In the first part of their passage, the convoy was protected by the 2nd Gruppe of Kapitänleutnant Günther Schulz’s 3rd Schnellboots-Flottille, which then passed the responsibility to Korvettenkapitän Friedrch-Wilhelm Thorwest’s Fiume-based 2nd Geleit-Flottille (escort flotilla). The 3rd Schnellboots-Flottille initially comprised the 'E-boats' S-154, S-156 and S-158, but on 25 October a British air attack on Sibenik by de Havilland Mosquito twin-engined warplanes sank S-158[/] and damaged S-156, leaving only one operational boat, S-154, for the convoy duty. At the time, the only operational vessels of the 2nd Geleit-Flottille were TA-20 (ex-Italian 'Urakaze' class destroyer Audace) with a crew of 113 men, UJ-202 and UJ-208 (ex-Italian 'Gabbiano' class corvettes Melpómene and Spingarda) each with a crew of about 110 men, and the fast minesweeper R-187. TA-20 was commanded by Oberleutnant Heinz Guhrke, UJ-202 by Oberleutnant Heinz Trautwein and UJ-208 by Oberleutnant Klaus Wenke.

TA-21 remained in port as a result of fuel quality problems, which also caused the force to leave port at different times: the corvettes at 16.00, R-187 at 16.30 and TA-20 at 19.00, the last with Thorwest on board.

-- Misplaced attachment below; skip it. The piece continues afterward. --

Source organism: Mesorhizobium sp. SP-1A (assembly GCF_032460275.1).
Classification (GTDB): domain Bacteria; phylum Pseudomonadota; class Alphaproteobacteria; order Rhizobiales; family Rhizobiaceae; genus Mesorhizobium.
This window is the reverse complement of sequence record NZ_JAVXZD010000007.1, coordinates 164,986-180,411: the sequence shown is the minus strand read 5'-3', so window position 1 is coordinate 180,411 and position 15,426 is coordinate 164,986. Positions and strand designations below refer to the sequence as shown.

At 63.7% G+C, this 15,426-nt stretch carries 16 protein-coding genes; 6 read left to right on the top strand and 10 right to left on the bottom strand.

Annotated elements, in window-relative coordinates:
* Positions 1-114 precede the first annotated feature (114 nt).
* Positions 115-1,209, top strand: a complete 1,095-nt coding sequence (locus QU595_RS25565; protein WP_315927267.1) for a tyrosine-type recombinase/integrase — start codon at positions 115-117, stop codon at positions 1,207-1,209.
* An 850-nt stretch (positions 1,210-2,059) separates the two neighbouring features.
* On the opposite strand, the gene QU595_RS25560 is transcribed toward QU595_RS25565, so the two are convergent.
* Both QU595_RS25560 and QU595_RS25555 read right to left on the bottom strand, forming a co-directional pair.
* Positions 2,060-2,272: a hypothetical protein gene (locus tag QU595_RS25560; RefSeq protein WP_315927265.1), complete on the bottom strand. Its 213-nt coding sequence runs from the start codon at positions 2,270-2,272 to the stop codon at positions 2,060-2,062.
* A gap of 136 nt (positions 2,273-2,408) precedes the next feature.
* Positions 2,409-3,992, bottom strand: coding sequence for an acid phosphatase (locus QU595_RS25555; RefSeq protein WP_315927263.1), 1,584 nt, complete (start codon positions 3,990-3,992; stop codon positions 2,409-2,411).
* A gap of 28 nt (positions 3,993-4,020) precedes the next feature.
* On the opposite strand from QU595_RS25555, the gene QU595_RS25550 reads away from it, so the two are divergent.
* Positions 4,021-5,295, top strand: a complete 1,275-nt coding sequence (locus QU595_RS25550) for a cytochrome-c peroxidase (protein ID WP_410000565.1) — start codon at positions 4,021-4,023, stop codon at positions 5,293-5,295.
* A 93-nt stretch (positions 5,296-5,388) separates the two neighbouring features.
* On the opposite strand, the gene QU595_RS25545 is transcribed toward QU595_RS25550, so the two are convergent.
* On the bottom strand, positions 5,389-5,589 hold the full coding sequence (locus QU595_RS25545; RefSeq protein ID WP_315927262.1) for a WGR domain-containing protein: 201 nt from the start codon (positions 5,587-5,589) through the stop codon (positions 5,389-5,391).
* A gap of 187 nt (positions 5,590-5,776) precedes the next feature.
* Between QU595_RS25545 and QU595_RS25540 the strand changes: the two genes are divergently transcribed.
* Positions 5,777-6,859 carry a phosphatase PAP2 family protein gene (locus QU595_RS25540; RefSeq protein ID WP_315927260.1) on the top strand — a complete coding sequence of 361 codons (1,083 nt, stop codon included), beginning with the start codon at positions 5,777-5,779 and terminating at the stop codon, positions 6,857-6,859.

Acting on the information provided by the Yugoslav partisans, the British sortied two 'Hunt Type II' escort destroyers, Avon Vale and Wheatland, from their base at Ist island at 17.00 on 1 November. Wheatland[/] was commanded by Lieutenant H. A. Corbett and Avon Vale by Lieutenant I. Hall. The destroyers were accompanied by three motor torpedo boats (MTB-295, MTB-287 and MTB-274), three motor gun boats (MGB-642, MGB-638 and MGB-633), and one motor launch (ML-494). The destroyers were tasked with landing a team of South African coastwatchers on the northern tip of Rab island, the motor torpedo boats with patrolling the Kvarner Gulf between Rab and Krk islands, and the rest of the force with loitering to the south-west, near Premuda island. Morgan-Giles was in overall command.

The coastwatchers were landed at 19.50, and at this time the motor torpedo boats reported the sighting of two German 'destroyers' steaming to the south. Using radar, the corvettes detected the British destroyers on their port side at 20.15 and ordered crews to action stations, while UJ-202 fired two star shells. Astern of the two corvettes, the crew of R-187 saw this. The destroyers engaged the German corvettes at 20.20 on a position due west of Lun on Pag island, the British ships each engaging one of the German corvettes. The first British 4-in (102.4-mm) salvoes hit the corvettes, which were firing their 100-mm (3.94-in) main armament, at a range of 4,000 yards (3660 m). UJ-202 was hit by several shells, and these knocked out her main gun, her bow-mounted 20-mm quadruple cannon mounting, and stern-mounted 37-mm anti-aircraft gun. Her bridge and radio room were also hit, but she continued to return fire while attempting to reach Rab island. UJ-208 was also quickly hit, and her main gun and bow-mounted 20-mm quadruple cannon mounting were knocked out of action. Her crew managed to put out fire on her stern, but another blaze amidships severed all communication between the vessel’s forward and after sections. By 20.30 she had rolled over to port and begun to sink, which she had by 21.00.